Table 3. Changes of sugars on autoclaving, Ani Raw Autoclaved Glucose
-.- Sucrose 6 . 3 7 . 1 Raf f inose 0 . 8 0 .4 Stachyose ,3,0 2 . 5 Reducing sugar 0.16 0..30 Nonreducing sugar 10.08 9.98 Total sugar 10.24 10 28
Table 4 . Changes of sugar on autoclaving, Chippewa Raw Autoclaved Glucose
-i Sucrose 5 . 7 7 . 3 Raff inose 0 . 6 1 . 1 Stachyose 2..6 2 4 Verbascose ,-
-Reducing sugar 0..17 0 33 Nonr educing sugar 8.82 10..78
150 Tech Bull Fac. Agr Kagawa Univ follows.
The total sugar value determined by the anthrone colorimetry was always higher than that determined by the Somogyi method. In genelal the former was more similar to the sum of individual sugars determined by densitometry.
In general reducing sugar increased by autoclaving. T h e sugar detected was glucose and in one case (Shirasaya No. 1) fructose also was noted on paper chromatog~am.
Table 5 Changes of sugars on autoclaving, Hampton Raw Autoclaved Glucose
+- Sucrose 4 7 7 4 Raf f inose 1 1 0 9 Stachyose 2 0 2 6 Ver bascose - - Reducing sugar 0 97 0 35? Nonreducing sugar 7 73 10 85 ~ o t a l sugar 8 70 11 20
Table 7 Changes of sugars on autoclaving, Hawkeye Raw Autoclaved Glucose -
+Sucrose 5 6 5 1 Raff inose 1 5 1 4 Stachyose 5 0 2 7 Verbascose
-- Reducing sugar 0 42 Nonreducing sugar 8 74 Total sugar 12 56 9 18
Table 9 Changes of sugars on autoclaving, Merit Raw Autoclaved Glucose -
+Sucrose 5 5 5 9 Raf f inose 0 5 0 7 Stachyose 4 0 4 1 Verbascose - - Reducing sugar 0 08 0 27 Nonreducing sugar 10 01 10 68 Total sugar 10 09 10 95
Table 6 Changes of sugars on autoclaving, Harosoy Raw Autoclaved Glucose -
+Sucrose 5 8 4 4 Raff inose O Q 0 6 Stachyose 3 4 3 0 Ver bascose t - Reducing sugar 0 12 0 43 Nonreducing sugar 10 09 7 96 Total sugar 10 21 8 39
Table 8 Changes of sugars on autoclaving, Lee Glucose Sucrose Raf f inose Stachyose Vex bascose Reducing sugar Nonr educing sugar Total sugar Raw C 5 3 1 5 3 4 4 0 17 10 22 10 39 Autoclaved
+5 0 1 2 3 2 - 0 23 9 38 9 61
Table 10 Changes of sugars on autoclaving, Shirasaya No 1 Raw Autoclaved Glucose (+Fru?) -
+Sucrose 6 3 4 4 Raf f inose 1 8 1 2 Stachyose 5 4 2 5 Vex bascose
+Reducing sugar 1 02
Nonr educing sugar 7 14
Vol. 18, No 2 (1 967) 151 Change of total sugar content was rather Table 11 . Changes of sugars on autoclaving, inconsistent. I t decreased in majority of Tokachi Nagaha
cases (Harosoy, Hawkeye, Lee, Shirasaya Raw Autoclaved
No. 1, and Tokachi Nagaha)
,i t remained Glucose
-similar in 2 cases (Ani and Merit), and it SUc'OSe 5 0 Raf f inose 1 2 increased in the other 2 cases (Chippewa Stachyose
.Ver bascose f
Concerning individual sugars, higher Reducing sugar 0 52 oligosacchar ides (r af finose and stachyose) Nonreducing sugar 9 90 decreased by autoclaving in 7 varieties out Total sugar 10 42 of the 9, but sucrose apparently decreased
4varieties, remained similar in 1 variety, and contrary to expectation apparently increased in 4 varieties.
III An additional experiment on the determination of sugar after autoclaving the residue of soybeau flake from which soluble sugars have been removed.
I t is well understood that by heating treatment the reducing sugar increased and total sugar decreased, since heating might cause decomposition of higher oligosaccharides not only hydrolytically, but also degradatively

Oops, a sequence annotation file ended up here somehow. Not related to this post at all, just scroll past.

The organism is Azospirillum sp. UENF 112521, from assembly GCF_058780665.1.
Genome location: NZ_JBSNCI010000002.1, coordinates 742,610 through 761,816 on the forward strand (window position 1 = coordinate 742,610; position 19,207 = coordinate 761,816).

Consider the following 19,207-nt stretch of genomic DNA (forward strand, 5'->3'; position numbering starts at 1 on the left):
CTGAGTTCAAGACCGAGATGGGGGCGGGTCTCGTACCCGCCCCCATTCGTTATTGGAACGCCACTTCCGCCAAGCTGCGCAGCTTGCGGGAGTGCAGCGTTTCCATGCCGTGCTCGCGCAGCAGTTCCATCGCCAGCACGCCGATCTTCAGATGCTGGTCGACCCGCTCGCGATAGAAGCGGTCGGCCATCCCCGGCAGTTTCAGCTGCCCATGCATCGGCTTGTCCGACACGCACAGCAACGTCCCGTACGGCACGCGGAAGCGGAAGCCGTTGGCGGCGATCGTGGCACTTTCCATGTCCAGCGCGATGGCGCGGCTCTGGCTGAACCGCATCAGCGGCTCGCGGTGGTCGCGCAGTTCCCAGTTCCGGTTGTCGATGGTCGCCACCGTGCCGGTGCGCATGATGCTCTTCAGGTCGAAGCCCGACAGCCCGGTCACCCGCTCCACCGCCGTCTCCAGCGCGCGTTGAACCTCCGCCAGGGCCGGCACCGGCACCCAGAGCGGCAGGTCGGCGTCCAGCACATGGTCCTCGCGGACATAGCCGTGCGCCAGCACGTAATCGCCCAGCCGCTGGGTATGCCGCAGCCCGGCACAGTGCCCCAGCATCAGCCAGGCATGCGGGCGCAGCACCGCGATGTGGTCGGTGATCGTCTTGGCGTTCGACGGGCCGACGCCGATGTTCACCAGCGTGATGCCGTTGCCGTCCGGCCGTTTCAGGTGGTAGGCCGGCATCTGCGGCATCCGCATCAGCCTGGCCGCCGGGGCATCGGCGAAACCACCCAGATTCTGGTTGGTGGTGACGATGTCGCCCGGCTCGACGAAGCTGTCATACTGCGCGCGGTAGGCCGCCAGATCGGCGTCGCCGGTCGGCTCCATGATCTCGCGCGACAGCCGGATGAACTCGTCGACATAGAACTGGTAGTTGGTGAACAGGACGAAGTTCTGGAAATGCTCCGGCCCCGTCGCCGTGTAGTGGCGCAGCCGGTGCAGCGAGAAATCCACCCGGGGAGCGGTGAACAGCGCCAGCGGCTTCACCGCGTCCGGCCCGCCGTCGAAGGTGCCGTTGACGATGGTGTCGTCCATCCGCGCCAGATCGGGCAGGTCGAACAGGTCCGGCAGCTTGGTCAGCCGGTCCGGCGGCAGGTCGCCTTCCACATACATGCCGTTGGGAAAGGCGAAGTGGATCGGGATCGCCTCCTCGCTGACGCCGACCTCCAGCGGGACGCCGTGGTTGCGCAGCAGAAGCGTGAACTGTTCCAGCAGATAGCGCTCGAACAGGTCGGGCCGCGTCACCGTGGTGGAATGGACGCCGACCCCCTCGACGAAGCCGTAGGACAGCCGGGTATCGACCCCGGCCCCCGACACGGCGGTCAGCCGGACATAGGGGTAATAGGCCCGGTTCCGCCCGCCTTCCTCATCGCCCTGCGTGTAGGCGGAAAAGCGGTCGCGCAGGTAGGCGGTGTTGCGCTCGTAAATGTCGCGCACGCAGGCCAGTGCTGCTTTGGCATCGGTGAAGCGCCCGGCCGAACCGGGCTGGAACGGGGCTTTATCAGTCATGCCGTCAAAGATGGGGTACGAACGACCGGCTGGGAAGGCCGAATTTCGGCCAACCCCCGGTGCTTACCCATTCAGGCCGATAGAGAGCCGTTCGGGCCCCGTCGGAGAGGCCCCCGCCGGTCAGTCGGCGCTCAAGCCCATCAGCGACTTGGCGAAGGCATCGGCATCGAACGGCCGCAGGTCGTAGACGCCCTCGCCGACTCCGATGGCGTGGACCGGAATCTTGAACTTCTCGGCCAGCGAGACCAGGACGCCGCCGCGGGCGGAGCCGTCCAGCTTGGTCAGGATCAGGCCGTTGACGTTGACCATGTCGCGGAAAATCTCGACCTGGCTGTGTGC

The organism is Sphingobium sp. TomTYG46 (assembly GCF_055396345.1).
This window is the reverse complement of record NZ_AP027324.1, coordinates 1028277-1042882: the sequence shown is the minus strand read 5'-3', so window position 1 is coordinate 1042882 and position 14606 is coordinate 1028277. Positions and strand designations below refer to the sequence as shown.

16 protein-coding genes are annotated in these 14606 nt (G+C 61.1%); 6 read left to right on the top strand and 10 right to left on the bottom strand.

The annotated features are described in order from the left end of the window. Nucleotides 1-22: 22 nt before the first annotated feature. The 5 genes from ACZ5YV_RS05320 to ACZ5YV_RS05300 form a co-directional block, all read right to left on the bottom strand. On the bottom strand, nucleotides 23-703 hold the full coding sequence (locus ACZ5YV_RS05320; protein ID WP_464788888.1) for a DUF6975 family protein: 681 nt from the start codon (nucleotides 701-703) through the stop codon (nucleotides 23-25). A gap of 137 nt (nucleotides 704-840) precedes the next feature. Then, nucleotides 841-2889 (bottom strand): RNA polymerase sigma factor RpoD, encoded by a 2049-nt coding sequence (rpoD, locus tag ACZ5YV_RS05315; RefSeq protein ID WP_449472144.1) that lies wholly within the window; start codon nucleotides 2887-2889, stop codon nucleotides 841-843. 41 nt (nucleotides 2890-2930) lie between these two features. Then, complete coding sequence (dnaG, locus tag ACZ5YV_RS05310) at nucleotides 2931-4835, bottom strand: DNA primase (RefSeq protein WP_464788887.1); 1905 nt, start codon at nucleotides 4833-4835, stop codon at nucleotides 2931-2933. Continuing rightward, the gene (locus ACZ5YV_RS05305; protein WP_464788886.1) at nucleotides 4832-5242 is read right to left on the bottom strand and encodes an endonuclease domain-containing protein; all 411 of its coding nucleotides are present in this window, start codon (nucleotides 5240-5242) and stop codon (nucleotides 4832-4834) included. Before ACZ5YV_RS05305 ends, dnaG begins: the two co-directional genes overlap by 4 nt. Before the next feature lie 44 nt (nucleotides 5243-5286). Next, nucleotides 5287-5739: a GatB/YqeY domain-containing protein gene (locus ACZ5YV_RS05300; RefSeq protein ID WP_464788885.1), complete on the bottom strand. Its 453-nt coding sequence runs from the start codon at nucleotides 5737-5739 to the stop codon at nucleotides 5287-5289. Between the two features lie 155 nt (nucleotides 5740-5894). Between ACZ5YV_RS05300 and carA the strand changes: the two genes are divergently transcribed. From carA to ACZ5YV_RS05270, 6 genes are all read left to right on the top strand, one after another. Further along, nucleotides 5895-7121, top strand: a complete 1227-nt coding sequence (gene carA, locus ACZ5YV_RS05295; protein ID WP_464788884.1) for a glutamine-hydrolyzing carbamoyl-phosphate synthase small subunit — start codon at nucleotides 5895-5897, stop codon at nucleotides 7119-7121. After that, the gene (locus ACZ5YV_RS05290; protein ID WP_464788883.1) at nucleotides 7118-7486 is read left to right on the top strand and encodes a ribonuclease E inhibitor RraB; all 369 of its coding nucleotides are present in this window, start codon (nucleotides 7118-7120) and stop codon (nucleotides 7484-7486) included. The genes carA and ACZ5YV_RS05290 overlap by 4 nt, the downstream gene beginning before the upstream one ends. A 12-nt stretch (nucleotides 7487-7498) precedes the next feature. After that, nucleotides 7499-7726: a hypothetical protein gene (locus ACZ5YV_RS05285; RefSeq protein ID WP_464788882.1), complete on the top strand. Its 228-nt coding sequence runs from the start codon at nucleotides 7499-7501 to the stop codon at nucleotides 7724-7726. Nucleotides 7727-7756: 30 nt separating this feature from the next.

.Sugars may be degraded t o lower molecules, or may be condensed t o higher molecules, which do not give sugar properties such as reducing power after hydrolysis.
However, it is not easily understood that total sugar apparently increased in some varie- ties by autoclaving
An additional experiment was carried out to see if any sugars were extracted by the usual method, when the residue of original flake after removal of sugars was autoclaved. Such newly obtained sugars might have been i n polysaccharide form in original flake and they might have been solubilized by autoclaving. Thus this experiment was carried out.
Materials and Method
As the sample was used defatted flake of the Hampton soybean, in which former result (11) showed that total sugar increased by autoclaving.
5.000g Hampton defatted flake with 80% ethanol. Treat the residue with water a t room temperature. Wash until negative anthrone reaction. Collect the extracts and washings. Deproteinize, concentrate, and determine reducing and total sugar by the Somog yi method.
Dry the residue of soybean flake, from which soluble sugars have been entirely removed, by use of absolute alcohol. Autoclave t h e air-dry residue a s usual a t 120° for 5 and I 0 min. Extract sugars from the autoclaved sample similarly a s before.
152 Tech Bull Fac Agr Kagawa Univ Results
As shown in Table 12, the residue, from which sugars have been removed, gave by autoclaving 10 min about 0.1
%reducing sugar and about 0.5
%nonr educing sugar.
Table 12 Sugars newly formed by autoclaving the sugar extraction residue (% on dry basis)
Reducing sugar Nonr educing sugal Total sugat
Raw 5 min Residue autoclaved for 10 min
0 10 0 07
0 37 0 55
0 47 0 62
Though i t is not clear whether total sugar actually increases by autoclaving i n case of the Hampton soybean flake, such a n increase in total sugar, if any, might be due to easier extraction of some sugar, which might have been original11 in t h e form of difficultly soluble polysaccharide
We wished to identify the apparently newly extracted sugaIs by paper chromatography. If they wer e arabinose, galactose, etc., or oligosaccharides of different types from sucrose, raffinose, and stachyose, the newly obtained sugars should have been components of polysaccharides. But we could not identify such different sugars. Rather, sugars probably of or dinar y raffinose family were detected.
T h u s the possibility of polysaccharide solubilizing as imagined may be small. Then one possibility is the incompleteness of sugar extraction in case of the raw or unheated soybean flakes.
I n general total sugar decreased, reducing sugar increased, and nonreducing sugar d e - creased on autoclaving defatted soybean flakes. The main oligosaccharides generally decreased, and glucose, fructose, and galactose increased or appeared on autoclaving.
This paper corresponds to the first 2 sections of Chapter 4 (The changes of sugars of defatted soybeans by heating) of the final report of research conducted under grants (grant number FG- Ja-105) authorized by Public Law 480 for the United States Department of Agriculture.
Thanks are due to the members of Northern Utilization Research and Development Divi- sion, Agricultural Research S e ~ v i c e , United States Department of Agriculture, for their encouragements.
Vol 18, No 2 (1967)